William Keith Paskett was born in Oakley, Idaho, on June 10, 1929 to David M. and Winifred Keith Paskett. I am the second son of four, David Keith being the oldest then me, Bill, then a sister Jean and the youngest, John Keith. All the boys had the same middle names, as Keith was their mother’s maiden name.
During their earlier years, the family moved from place to place and I don’t remember too much about those early years. The three oldest were all born in Oakley and John was born in Gannett, Idaho, which was the last place the family lived before moving to Grouse Creek.
About the first thing I remember was when we did move to Grouse Creek from Gannett, Idaho. During the move the truck got stuck in the mud somewhere along the way and I remember Mom making a bed for us kids under the truck to stay out of the rain.
Life in Grouse Creek was quite uneventful. I attended the three room school along with everyone else in the valley and just sort of lived each day at a time. There were seven of us in the same class; myself, Gene Warburton, Burdell Wakefield, Audrey Tanner, Eva Tanner, Juanita Lee and Joy Roberts.
I knew work at a very early age as my dad had worked hard when he was young and he said it never hurt him and it probably wouldn’t hurt us either, and it didn’t. I sometimes think we were better off working the way we did.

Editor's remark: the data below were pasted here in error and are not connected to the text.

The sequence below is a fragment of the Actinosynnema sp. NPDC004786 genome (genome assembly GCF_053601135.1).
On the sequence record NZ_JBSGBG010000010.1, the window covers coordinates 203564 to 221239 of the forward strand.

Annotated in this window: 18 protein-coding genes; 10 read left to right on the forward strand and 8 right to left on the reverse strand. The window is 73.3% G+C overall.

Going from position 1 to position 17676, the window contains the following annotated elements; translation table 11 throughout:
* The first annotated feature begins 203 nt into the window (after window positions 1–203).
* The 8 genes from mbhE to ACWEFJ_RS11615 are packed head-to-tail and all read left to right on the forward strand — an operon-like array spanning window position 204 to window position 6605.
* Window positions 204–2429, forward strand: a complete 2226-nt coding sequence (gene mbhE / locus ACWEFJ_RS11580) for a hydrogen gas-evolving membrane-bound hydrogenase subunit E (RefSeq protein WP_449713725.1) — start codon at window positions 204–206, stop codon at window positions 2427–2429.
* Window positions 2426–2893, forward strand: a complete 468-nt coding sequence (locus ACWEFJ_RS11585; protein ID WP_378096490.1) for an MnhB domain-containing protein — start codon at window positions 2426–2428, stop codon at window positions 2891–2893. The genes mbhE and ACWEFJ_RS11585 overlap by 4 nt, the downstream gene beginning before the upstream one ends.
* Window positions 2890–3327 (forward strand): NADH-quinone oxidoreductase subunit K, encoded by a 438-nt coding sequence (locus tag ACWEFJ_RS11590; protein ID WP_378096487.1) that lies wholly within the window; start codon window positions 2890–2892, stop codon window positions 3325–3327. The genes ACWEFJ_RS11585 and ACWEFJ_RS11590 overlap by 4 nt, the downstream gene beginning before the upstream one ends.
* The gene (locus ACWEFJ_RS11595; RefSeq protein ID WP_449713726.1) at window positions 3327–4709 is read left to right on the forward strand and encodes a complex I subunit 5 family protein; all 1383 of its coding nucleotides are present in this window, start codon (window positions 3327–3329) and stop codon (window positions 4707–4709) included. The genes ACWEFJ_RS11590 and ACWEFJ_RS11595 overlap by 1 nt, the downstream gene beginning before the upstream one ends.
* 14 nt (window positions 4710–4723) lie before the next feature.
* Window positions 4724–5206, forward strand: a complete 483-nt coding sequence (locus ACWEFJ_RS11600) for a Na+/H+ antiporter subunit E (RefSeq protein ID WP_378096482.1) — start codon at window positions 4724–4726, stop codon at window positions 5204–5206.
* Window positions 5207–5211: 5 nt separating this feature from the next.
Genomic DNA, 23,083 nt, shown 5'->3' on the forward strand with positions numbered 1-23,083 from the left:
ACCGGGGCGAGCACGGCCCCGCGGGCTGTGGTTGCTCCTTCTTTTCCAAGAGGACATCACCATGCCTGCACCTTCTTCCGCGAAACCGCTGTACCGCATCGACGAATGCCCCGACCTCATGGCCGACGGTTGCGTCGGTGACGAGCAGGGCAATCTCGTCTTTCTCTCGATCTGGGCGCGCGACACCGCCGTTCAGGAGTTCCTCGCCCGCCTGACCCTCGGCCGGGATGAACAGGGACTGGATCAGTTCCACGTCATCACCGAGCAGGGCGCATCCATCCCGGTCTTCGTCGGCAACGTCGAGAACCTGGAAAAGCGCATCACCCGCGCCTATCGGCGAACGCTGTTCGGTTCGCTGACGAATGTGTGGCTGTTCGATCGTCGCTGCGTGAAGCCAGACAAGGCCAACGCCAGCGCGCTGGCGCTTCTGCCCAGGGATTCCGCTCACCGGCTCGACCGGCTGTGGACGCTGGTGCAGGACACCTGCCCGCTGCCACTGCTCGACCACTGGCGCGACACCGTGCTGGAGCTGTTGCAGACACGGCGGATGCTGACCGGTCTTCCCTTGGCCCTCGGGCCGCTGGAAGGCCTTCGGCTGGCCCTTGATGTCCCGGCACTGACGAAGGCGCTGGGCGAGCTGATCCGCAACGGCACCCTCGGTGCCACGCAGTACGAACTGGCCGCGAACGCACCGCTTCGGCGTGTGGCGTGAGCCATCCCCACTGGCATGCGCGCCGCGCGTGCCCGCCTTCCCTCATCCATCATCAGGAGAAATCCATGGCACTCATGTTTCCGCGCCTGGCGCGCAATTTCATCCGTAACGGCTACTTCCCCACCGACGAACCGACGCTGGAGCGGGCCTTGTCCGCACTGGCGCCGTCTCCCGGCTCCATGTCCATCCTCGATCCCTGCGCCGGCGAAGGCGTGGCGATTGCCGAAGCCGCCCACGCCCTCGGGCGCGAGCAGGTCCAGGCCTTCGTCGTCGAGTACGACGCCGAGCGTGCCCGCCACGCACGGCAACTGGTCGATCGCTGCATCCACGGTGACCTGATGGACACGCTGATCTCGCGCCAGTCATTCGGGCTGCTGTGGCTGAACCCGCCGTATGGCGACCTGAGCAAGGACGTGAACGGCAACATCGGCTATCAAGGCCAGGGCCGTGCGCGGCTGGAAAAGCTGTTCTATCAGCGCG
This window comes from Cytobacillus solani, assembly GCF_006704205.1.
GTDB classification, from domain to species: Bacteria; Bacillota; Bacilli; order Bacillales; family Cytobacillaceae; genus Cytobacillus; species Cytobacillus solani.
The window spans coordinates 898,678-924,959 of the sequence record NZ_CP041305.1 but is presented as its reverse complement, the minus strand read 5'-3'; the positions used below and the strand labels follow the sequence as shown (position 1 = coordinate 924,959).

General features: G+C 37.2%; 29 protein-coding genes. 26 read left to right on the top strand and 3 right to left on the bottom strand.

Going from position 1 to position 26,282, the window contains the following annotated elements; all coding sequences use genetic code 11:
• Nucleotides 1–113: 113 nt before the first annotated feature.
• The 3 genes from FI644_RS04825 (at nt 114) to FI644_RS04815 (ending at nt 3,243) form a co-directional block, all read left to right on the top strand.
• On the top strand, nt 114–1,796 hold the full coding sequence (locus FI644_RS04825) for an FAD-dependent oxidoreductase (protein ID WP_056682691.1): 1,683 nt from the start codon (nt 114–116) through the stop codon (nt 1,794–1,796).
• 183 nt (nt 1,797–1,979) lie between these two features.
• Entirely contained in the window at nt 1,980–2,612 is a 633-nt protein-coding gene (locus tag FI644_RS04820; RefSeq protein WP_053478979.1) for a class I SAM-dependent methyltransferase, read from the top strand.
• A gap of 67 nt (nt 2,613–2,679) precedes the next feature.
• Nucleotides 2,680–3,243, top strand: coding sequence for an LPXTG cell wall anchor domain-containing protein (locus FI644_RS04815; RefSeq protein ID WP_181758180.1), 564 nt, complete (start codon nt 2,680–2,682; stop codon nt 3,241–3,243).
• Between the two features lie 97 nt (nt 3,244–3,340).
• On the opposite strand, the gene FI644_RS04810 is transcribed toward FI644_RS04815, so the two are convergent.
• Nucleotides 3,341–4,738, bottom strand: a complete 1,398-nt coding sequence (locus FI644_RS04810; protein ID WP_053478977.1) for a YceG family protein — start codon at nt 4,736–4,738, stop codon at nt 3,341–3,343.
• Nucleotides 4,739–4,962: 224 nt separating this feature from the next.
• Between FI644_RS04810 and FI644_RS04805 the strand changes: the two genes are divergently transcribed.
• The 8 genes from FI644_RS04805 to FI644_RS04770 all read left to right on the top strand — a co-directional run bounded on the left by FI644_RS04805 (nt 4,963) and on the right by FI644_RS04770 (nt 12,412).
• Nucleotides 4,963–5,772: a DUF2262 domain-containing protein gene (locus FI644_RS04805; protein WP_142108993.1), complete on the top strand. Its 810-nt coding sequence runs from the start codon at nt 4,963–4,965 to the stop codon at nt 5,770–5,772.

The school at Grouse Creek only went to the tenth grade so my parents decided to let us go to Ogden to high school, as we didn’t have a car to travel in and the train was more convenient for us.
Dad couldn’t afford to send us to school so my brother, Dave, and I worked during the summer to put us through school during the winter. We worked for Ernest Kimber contracting hay on various ranches in Nevada for the two Summers prior to going to Ogden to school. That pretty well kept us in school.
I graduated from Ogden High School in June 1947. Then during that summer I went to work for a short time for Ivan Kimber, who owned a ranch in Clover Valley, Nevada. It was here that I first met my future wife, Marian Pyper.
When the work ran out at Ivan’s, my brother Dave and I went to work for the Southern Pacific Railroad as section hands and we were stationed at Holbern, Nevada, which was east of Wells, Nevada. We worked there about two months. We didn’t really care for the foreman. He was a former First Sergeant from the Army and kind of a “blow hard,” so we went to see our cousin, who was also working on the railroad as a signalman at Moore, Nevada, which was between Wells and Holbern. He told us there was a Signal Gang in the area and they were looking for men, so we decided to give it a try.
We worked for the signal gang until January 1951. At that time the Korean war had broken out and I was drafted into military service. I was inducted into the service at Fort Lewis, Washington and then was shipped to Camp Cooke, California where I was assigned to the 747th Amphibious Tank and Tractor Battalion, which was attached to Sixth Army with headquarters in San Francisco, California.
The only time I left Camp Cooke was when they sent me to tractor driving school at the Marine Corps Base at Camp Del Mar, near Oceanside, Calif, for six weeks training. Then for six weeks each year the Battalion trained with the Navy aboard LST’s (Landing Ship, Tank) which was to assume actual invasion tactics. We also spent six weeks at Camp Irwin, California for land tank training. The last two months of my tour they shipped us to Fort Ord for a month, then to Camp Irwin, California, where I was discharged in January of 1953.